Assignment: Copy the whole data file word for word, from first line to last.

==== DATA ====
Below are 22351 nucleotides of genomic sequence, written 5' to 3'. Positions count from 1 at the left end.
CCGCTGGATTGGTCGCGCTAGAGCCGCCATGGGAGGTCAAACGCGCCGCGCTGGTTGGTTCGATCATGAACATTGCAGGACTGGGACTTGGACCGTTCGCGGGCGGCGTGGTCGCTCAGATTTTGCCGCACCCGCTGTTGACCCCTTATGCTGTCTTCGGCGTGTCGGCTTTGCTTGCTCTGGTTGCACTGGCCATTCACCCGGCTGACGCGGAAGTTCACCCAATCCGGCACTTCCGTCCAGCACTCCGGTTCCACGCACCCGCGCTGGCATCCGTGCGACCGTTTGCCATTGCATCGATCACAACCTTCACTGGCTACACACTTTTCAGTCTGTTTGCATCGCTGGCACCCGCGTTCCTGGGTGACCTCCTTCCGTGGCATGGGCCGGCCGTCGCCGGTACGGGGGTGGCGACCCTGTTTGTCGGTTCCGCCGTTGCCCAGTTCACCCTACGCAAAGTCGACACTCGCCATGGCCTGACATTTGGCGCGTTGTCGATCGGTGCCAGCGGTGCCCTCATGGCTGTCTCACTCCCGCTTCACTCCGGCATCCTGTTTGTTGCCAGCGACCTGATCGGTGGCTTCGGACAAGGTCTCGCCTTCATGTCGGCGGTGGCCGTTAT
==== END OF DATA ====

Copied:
Below are 22351 nucleotides of genomic sequence, written 5' to 3'. Positions count from 1 at the left end.
CCGCTGGATTGGTCGCGCTAGAGCCGCCATGGGAGGTCAAACGCGCCGCGCTGGTTGGTTCGATCATGAACATTGCAGGACTGGGACTTGGACCGTTCGCGGGCGGCGTGGTCGCTCAGATTTTGCCGCACCCGCTGTTGACCCCTTATGCTGTCTTCGGCGTGTCGGCTTTGCTTGCTCTGGTTGCACTGGCCATTCACCCGGCTGACGCGGAAGTTCACCCAATCCGGCACTTCCGTCCAGCACTCCGGTTCCACGCACCCGCGCTGGCATCCGTGCGACCGTTTGCCATTGCATCGATCACAACCTTCACTGGCTACACACTTTTCAGTCTGTTTGCATCGCTGGCACCCGCGTTCCTGGGTGACCTCCTTCCGTGGCATGGGCCGGCCGTCGCCGGTACGGGGGTGGCGACCCTGTTTGTCGGTTCCGCCGTTGCCCAGTTCACCCTACGCAAAGTCGACACTCGCCATGGCCTGACATTTGGCGCGTTGTCGATCGGTGCCAGCGGTGCCCTCATGGCTGTCTCACTCCCGCTTCACTCCGGCATCCTGTTTGTTGCCAGCGACCTGATCGGTGGCTTCGGACAAGGTCTCGCCTTCATGTCGGCGGTGGCCGTTAT